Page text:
Getting Ready For New Year’s Resolutions 2010 – 2

Here’s your next task to keep you moving forward and accomplishing your fitness goals in 2010. Weight loss typically tops the list but by Feb 14th most resolutioners have already quit their exercise program.
Don’t get caught giving up this year! Use these posts as your worksheets toward a solid plan and great fitness in 2010.

Next, decide on a time line.   How long will it take you to complete?   What amount of time are you willing to commit to this experience?   What is the priority level of this goal?   Do you feel you are ready to take this goal on?   Do you have adequate support?   Do you need help from someone else: ie, family member, friend, professional?   Who are your support people?
Again, write down the answers.

As you review your list, are you being realistic about your goal?

You Will Reach Your Fitness Goals

We have come to that time of year again.  The frazzled, stressful, exciting, busy, and wonderful time of the holidays.  Thanksgiving is up first. Many view Thanksgiving as a time of overindulgence and gluttony, which for many of us it is.  Some view it as a leap off track as they try to complete health ideals they know will be seriously compromised throughout the next month.  Some view it as the beginning of the end. What can we do to make sure the holidays do not derail our plans to a healthier life? One word…Plan.We have spent some time talking about planning. Lets review, first you must be honest about your goals.  What are they?  Are they realistic?  Do they match your desire, or are they someone else’s ideas?  Next, are you committed to making these goals a reality?  I mean really committed because here comes the test – the holidays.  What will you do to ensure your commitment?  Then, ask yourself, what are the obstacles that could pop up?  What will you do in response to those obstacles?  How will you stay focused on your goal? Again, are you committed to these goals? Finally, relax, you will reach your goals if you are persistent and committed.

What exactly does that mean, you ask. Well, it means that the journey is more important than the end location.  What you choose everyday is greater than the sum of choices on one day.

Changing Seasons – Changing Workouts

Most find it easier to get into routines when fall comes.  Fall is a transitional time.  This is a perfect time to re-evaluate your goals and renew your commitment to yourself.  If your schedule becomes busier during the fall and winter how will you continue to reach your daily, weekly, and monthly fitness goals? How have you been doing? Here are some ideas to get you motivated to workout during our darker days.

With good planning you can make it through this transitional period with no bumps and no missed workouts. Think about your options. As the weather turns colder many find it hard to continue outdoor workouts. Where will you go? Who will you go with? What do you like to do? For some its actually changing a workout format. Maybe you don’t like walking on treadmill, but are not getting out of your warm bed to walk in the snow. What will you do to keep moving?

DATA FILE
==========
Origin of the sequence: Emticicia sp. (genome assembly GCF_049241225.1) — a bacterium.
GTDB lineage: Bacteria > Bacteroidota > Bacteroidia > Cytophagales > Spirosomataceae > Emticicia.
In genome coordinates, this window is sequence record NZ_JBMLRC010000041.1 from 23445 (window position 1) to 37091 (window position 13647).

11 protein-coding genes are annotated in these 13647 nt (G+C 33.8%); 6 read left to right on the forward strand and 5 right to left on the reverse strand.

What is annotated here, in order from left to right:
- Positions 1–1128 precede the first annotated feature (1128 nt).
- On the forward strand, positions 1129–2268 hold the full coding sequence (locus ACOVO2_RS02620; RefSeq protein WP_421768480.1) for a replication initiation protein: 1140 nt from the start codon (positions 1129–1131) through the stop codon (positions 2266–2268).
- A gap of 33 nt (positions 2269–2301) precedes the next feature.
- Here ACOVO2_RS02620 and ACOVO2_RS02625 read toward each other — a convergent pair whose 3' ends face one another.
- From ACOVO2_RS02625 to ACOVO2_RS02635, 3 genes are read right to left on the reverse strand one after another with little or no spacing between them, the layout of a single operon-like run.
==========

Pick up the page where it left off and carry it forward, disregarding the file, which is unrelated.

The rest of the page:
There are so many options it can seem overwhelming. First, what lifestyle changes do you need to make? Do you need more time, different hours, or more variety? These questions are important to ask yourself before you have the chance to talk yourself out of exercise because it is too dark, too cold, and too boring. Will you need to make different parking or transportation accommodations? What about safety issues? Clothing, especially shoes? How about motivation and mood considerations? Many find they are not as motivated, even depressed during darker days.

Our last step is to decide our workout types and places. As a rule if you want to lose weight concentrate on cardiovascular work. If you are looking for more tone strength comes first. You will need a combination of both to make this change happen. Will you be working out at home or is there a Fitness Center near by, outside or inside, there are many options. Research the best for you in your community.

Now is the time to begin your fitness planning for winter. Fall is a great time to take advantage of routines and plan your healthy activities each day. You’ve made the most important decision to get regular exercise and now you’ve done the toughest part…deciding what you really want and where your dedication will take place. If you move everyday you will get there!

Planning and Goal Setting For Fitness Success

Goals take planning. Many people have begun the journey to better health and have taken the challenge to begin exercising.  It is important to put into perspective what you are trying to accomplish.

First, look at where you are. What is it about where you are that you want to change? Is this something you can do easily? Why or why not? What might hold you back? How will you deal with those obstacles? Are you ready to change? Remember the saying: The pain of staying the same must be greater than the pain of change. It will be uncomfortable, hard, and time consuming, but if it matters to you it will be worth it. Who are you changing for? Write down the answers to the above questions. This will help cement the process you are about to begin. If you feel you are up to a challenge ask a friend to ask them and provide your answers, truthful answers, back to your buddy. An outside observer may offer fresh perspective on where you are and where you want to go. Please, make sure the person you pick to hear your inner thoughts genuinely supports your efforts.